BRUMLEVE: We feel like we pretty much have all the pieces already—everything from wellness programs to outpatient, acute, and postacute settings and home health. But looking at the Medicaid population, that's going to require completely different models, as we've all identified We're working much more closely now with [Federally Qualified Health Centers], partially because they're the darlings of reimbursement. And those are delicate situations because FQHCs are allowed to not just take care of what they were purposed to do, but now they can take any and all commercial payer contracts and actually compete for and deliver care to patients that we would like to have come to us. We try to work cooperatively with them. The point is, we are all going to create new collaborations.
WALKER: Historically, the hospital business has been great at building hospitals. Now, we obviously need to make some other investments. It's a hard mind-set to shift from the hospital mentality to the continuum mentality, but we're making that change. We're going to find a different way to use the assets that we have and maximize their capacity, because I think probably every hospital has excess capacity, whether it's space or expensive equipment. We're clearly beginning to make decisions differently on any future capital investments. New partnerships are also important, such as flowing patients through skilled nursing in ways we haven't done before. There are new relationships, too, with community and healthcare sectors that really aren't yet on the radar. Also, we have to look at the IT support that's going to better facilitate moving information with the patient. As other organizations are going to look toward us as part of a partnership, IT will be probably one of the first things on the table.
MANNING: The game now is not about managing silos; it's about managing the transitions of care. It's a whole paradigm shift. With skilled nursing, for example, we're going through an RFP process to determine our preferred partners. We've actually been pleasantly surprised by the responsiveness of these skilled nursing facilities and their willingness to come to the table and share their quality data and talk about improving medical management.
WALKER: We have expertise that skilled nursing facilities and others have never been able to afford. As a community partner, we can help them with these needs.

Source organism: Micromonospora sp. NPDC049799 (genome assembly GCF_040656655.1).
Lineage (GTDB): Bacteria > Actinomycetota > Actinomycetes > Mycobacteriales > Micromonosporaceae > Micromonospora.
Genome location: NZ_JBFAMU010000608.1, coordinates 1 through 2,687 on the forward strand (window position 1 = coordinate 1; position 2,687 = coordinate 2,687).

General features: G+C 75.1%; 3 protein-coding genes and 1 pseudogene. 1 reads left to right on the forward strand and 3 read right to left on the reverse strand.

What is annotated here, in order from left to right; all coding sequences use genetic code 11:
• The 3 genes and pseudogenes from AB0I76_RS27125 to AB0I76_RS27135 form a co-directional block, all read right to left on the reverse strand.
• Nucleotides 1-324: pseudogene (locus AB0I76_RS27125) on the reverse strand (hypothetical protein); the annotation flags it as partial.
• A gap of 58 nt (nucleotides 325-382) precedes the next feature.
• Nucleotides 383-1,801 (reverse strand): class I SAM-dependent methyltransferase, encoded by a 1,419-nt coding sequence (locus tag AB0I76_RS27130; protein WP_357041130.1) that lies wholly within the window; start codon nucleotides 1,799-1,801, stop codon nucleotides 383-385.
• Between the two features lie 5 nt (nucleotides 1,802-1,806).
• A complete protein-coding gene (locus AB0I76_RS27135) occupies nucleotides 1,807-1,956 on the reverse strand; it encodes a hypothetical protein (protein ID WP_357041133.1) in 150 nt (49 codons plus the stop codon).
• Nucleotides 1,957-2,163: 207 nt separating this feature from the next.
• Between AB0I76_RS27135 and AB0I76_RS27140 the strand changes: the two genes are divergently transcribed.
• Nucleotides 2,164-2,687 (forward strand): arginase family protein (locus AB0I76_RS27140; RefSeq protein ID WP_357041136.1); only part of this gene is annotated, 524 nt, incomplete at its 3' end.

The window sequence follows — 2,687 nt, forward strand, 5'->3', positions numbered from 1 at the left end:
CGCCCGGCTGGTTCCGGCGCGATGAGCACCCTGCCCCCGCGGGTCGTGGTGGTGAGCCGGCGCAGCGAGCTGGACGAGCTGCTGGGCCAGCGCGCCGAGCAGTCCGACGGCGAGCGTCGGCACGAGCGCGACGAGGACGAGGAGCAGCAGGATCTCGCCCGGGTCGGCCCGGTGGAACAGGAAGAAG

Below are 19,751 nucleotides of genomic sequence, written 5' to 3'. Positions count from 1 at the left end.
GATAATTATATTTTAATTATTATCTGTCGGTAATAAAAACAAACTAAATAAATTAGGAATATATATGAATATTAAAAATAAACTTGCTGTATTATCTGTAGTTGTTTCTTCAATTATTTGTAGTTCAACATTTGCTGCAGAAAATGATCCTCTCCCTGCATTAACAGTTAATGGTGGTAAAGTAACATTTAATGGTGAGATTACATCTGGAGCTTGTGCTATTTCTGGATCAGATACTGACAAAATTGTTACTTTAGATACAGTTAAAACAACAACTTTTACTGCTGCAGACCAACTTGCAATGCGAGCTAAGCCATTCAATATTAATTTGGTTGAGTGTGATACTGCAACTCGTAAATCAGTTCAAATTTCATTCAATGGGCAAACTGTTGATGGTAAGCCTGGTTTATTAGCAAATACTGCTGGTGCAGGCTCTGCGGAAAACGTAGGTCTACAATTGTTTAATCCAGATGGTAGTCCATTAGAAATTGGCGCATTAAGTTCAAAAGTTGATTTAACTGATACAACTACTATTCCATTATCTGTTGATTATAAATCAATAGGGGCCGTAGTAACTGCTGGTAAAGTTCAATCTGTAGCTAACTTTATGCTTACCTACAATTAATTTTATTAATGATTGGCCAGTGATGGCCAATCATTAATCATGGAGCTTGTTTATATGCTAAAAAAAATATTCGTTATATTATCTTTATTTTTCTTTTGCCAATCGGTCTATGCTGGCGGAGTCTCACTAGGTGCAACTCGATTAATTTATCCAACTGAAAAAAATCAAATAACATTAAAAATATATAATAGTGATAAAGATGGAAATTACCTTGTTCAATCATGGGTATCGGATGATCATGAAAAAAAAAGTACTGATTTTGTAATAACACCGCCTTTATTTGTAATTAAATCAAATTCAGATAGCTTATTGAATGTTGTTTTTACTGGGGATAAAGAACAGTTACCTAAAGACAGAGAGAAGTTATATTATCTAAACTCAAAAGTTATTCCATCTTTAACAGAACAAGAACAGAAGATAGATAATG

BRUMLEVE: Even in a system like ours where we own everything, we're going through a full portfolio analysis, which we've never done. We're well aware of a couple of things. There is so much cash out there and investors in niches who do some things better than we do. We're now looking for ways to monetize some assets from a balance sheet perspective and, where appropriate, sell some of those assets off to strategic partners who actually know how to provide specific services better. That is, as long as they can integrate with our medical record, use our brand appropriately—all the performance criteria that you would rely on in any strategic partnership.
MANNING: Even if you are not integrated financially, the model of care we are developing is actually more integrated clinically, because right now the care delivery system has a lot of silos that don't talk to each other.
WALKER: We're the consolidators and the integrators.
BRUMLEVE: Some systems, even in the billion, billion-and-a-half [revenue] range, are going to become part of something bigger. Watching the leadership in some organizations go through that turmoil, particularly with long, proud histories in their markets, is going to be tumultuous to say the least.
HEALTHLEADERS: Does that make you nervous, to offload care processes, given that the accountability goes to you?
BRUMLEVE: Yes. Performance and use of our brand are two of the things we will be concerned about. And a third is obvious: Potentially offloading some of the human capital, not just the buildings, in a system that has so much heritage in the markets that it operates in would not be a fun thing to do.
WALKER: I see us as the quarterbacks of these systems of care. Most likely, these systems will have our names on them. But there's another variable in the market that I find interesting. For instance, when the insurance company is buying the physician groups, do the payers become the quarterbacks? What dynamic is that going to create in the market and how will it change relationships?
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